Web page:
- The price of carbon in the Northeast's Regional Greenhouse Gas Initiative (RGGI) has taken a tumble since the courts injected uncertainty into the Clean Power Plan's outlook, with prices in the June auction falling to $4.53 per metric ton of CO2 compared with $7.50 in December, a 40% decline.
- Following the Court's decision to delay the implementation of the Clean Power Plan, a subsequent RGGI auction in April saw carbon prices fell to $5.25 per ton, but experts disagree about the direction of where the prices will go from there, Climate Central reports.
- According to the U.S. Energy Information Administration (EIA), RGGI has not set targets beyond the current cap of 78.2 million metric tons of CO2 emission by 2020, "adding to uncertainty about the future value of emissions allowances."
Carbon prices in the Northeast peaked in December, just months before the U.S. Supreme Court put the Obama administration's signature climate legislation on hold. But since the decision, prices for emissions credits have fallen and Climate Central questions whether the shift will hold back the region's environmental goals.
“Low RGGI prices hamper the region’s ability to pursue additional carbon cuts,” Jordan Stutt, a clean energy analyst for the Acadia Center, told Climate Central.
But not everyone sees it that way. William Shobe, a University of Virginia public policy professor, told the news outlet that low carbon prices can lead to greater adoption of clean energy policies.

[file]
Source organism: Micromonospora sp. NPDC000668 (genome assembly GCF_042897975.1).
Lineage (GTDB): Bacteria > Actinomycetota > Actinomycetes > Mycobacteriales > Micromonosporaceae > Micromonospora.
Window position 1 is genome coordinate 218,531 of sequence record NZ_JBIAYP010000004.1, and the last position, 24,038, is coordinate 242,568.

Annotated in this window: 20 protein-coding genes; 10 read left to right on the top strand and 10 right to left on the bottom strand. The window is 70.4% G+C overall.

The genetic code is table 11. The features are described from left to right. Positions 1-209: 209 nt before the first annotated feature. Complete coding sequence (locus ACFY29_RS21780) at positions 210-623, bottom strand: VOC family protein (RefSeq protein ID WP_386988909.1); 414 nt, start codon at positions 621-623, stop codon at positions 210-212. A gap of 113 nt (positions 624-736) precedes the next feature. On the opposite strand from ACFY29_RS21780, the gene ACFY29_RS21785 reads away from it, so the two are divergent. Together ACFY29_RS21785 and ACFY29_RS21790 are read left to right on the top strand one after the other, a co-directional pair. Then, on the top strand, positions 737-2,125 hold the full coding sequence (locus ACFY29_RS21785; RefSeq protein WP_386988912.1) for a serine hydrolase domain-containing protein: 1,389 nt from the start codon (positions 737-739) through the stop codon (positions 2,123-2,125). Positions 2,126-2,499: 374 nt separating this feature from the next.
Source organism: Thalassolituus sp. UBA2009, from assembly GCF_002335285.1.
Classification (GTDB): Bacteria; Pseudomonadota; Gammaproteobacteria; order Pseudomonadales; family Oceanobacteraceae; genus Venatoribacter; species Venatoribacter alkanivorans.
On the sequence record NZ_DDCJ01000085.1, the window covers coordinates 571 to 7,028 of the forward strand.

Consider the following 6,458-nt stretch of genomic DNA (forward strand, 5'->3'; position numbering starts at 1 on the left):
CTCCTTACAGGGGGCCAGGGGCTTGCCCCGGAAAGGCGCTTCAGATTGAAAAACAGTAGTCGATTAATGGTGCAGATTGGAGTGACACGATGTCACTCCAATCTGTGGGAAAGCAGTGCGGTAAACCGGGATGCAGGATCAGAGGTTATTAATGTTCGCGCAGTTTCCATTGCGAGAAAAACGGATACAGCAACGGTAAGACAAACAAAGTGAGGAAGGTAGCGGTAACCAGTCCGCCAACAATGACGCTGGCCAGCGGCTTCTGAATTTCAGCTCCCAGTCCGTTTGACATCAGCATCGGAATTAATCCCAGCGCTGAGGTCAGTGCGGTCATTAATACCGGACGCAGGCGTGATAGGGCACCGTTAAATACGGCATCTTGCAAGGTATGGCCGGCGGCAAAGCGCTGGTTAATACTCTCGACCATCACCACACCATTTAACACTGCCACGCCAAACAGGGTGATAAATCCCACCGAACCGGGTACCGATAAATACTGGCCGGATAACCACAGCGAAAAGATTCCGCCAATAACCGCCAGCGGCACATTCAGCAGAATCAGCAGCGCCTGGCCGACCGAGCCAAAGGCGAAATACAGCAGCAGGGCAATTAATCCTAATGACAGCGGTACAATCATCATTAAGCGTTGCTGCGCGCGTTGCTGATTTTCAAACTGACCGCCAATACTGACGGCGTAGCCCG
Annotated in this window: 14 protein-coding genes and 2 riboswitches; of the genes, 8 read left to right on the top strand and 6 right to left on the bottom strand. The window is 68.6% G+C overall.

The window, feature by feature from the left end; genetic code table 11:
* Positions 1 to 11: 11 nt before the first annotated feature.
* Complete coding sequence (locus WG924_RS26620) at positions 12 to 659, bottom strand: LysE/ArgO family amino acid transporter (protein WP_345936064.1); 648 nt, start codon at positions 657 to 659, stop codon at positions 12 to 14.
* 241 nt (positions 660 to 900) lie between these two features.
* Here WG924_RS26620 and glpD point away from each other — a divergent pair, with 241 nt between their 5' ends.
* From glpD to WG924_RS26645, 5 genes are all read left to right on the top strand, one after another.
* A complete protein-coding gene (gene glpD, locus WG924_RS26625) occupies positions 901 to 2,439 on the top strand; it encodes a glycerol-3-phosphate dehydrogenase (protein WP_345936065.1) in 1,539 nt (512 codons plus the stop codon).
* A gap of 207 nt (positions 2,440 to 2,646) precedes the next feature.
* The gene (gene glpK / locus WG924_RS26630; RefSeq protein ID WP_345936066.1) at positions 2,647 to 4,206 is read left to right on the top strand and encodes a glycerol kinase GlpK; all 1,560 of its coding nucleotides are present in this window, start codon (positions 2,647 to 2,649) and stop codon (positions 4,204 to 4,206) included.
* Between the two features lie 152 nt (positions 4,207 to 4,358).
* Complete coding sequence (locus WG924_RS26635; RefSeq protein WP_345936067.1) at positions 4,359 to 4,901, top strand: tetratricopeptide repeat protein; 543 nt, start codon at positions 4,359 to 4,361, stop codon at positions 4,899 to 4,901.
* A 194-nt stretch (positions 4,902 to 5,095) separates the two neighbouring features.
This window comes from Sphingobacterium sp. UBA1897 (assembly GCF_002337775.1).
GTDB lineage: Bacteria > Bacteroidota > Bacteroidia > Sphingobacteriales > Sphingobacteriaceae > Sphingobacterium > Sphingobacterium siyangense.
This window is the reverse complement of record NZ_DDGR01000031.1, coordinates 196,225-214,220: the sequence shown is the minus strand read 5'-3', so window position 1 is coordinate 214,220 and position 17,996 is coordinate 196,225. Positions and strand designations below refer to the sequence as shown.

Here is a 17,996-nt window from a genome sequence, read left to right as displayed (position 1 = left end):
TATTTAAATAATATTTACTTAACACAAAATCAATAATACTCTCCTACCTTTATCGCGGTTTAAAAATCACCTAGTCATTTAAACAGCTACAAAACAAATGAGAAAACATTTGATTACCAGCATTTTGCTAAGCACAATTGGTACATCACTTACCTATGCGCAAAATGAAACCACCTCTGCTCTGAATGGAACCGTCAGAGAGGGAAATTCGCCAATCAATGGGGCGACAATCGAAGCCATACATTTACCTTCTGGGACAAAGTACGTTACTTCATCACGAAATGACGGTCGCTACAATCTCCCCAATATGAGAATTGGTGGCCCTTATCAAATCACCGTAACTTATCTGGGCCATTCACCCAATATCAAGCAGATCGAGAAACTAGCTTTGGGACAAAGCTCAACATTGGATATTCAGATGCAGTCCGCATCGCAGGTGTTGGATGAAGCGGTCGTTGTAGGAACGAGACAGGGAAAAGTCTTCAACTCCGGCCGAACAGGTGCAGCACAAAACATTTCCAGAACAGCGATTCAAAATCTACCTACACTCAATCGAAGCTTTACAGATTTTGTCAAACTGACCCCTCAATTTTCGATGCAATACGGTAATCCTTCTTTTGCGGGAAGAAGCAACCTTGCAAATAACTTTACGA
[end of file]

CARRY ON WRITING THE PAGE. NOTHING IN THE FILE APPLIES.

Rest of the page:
“If you had a choice between high prices and low prices, you’d want low prices because the cost of accomplishing the (carbon cutting) goal is lower,” he said. “That means you’re getting what you want cheaper, and in the end you’ll want to buy more of it.”
The RGGI compact, which includes Connecticut, Delaware, Maine, Maryland, Massachusetts, New Hampshire, New York, Rhode Island, and Vermont, is the first "mandatory market-based program" in the country to reduce emissions, according to the group.
The emissions compact is in the midst of a program review to set the trajectory of the post-2020 cap. According to EIA, some states participating in RGGI already have established CO2 emission reduction targets beyond 2020.
Federal analysts say they expect the Northeast to further reduce its power sector carbon intensity from 1,037 pounds of CO2 per MWh in 2015, to 986 pounds in 2030.